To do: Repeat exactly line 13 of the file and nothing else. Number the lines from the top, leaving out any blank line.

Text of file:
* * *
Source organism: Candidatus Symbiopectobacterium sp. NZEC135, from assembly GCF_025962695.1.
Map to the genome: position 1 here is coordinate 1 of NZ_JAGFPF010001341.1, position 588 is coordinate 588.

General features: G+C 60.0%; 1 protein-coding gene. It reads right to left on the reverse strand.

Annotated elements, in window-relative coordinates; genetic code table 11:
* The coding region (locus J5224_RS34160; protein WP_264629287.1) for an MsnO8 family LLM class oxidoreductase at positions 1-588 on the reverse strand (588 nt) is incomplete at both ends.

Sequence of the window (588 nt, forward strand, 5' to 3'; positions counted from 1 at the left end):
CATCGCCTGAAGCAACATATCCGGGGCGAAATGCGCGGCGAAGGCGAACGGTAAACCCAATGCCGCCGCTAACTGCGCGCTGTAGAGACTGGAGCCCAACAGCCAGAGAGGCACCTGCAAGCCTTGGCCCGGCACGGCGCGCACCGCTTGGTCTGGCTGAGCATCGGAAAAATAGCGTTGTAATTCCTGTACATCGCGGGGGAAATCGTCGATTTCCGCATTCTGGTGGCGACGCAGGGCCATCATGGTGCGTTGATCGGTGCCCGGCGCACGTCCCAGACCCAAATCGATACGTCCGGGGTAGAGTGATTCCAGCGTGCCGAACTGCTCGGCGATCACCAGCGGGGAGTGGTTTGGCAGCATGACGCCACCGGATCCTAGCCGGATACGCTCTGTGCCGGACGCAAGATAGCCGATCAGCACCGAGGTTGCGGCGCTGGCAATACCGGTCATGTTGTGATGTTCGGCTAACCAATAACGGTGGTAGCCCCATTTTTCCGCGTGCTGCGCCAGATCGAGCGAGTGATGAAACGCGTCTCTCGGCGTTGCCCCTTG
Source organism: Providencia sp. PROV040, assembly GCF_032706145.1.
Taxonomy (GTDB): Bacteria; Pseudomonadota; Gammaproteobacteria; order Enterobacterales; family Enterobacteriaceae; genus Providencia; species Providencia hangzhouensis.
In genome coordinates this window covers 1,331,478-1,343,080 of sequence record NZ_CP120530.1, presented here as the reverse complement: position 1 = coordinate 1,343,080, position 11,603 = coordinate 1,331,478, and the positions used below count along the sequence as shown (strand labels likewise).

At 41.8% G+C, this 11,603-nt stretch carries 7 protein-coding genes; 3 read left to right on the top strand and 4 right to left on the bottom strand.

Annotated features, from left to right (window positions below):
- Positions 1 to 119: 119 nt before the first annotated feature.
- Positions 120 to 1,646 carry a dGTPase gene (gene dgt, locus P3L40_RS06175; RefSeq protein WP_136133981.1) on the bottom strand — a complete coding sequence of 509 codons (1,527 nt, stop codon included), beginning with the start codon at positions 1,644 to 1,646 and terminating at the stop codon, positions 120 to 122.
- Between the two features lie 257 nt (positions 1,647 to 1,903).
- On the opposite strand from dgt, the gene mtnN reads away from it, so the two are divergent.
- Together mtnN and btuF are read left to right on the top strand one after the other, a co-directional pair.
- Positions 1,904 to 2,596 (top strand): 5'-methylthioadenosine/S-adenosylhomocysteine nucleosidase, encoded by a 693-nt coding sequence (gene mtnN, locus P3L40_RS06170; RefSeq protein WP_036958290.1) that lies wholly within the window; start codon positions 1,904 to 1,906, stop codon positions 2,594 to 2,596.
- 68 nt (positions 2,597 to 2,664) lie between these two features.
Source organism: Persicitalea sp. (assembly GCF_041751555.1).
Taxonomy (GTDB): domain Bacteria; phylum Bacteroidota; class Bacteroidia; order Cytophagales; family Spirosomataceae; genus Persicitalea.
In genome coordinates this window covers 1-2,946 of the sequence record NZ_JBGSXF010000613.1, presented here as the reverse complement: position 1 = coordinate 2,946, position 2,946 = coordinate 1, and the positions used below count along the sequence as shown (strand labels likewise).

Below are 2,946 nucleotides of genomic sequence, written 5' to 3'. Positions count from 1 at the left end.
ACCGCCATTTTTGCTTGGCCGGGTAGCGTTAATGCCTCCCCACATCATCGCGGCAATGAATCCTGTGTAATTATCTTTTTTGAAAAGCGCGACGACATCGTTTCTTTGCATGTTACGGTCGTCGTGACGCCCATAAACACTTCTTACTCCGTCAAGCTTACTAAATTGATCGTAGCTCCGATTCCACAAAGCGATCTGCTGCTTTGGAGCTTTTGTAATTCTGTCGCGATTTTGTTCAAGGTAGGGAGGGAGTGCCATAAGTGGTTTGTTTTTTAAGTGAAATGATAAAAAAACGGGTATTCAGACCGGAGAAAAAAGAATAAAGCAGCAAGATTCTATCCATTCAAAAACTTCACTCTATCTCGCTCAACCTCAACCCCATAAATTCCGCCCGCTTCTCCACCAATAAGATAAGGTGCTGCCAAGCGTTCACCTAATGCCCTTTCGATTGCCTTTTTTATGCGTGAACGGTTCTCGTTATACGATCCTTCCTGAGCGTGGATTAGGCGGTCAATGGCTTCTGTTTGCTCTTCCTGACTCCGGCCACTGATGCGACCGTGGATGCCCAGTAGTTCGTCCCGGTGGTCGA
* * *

- Positions 1 to 119: 119 nt before the first annotated feature.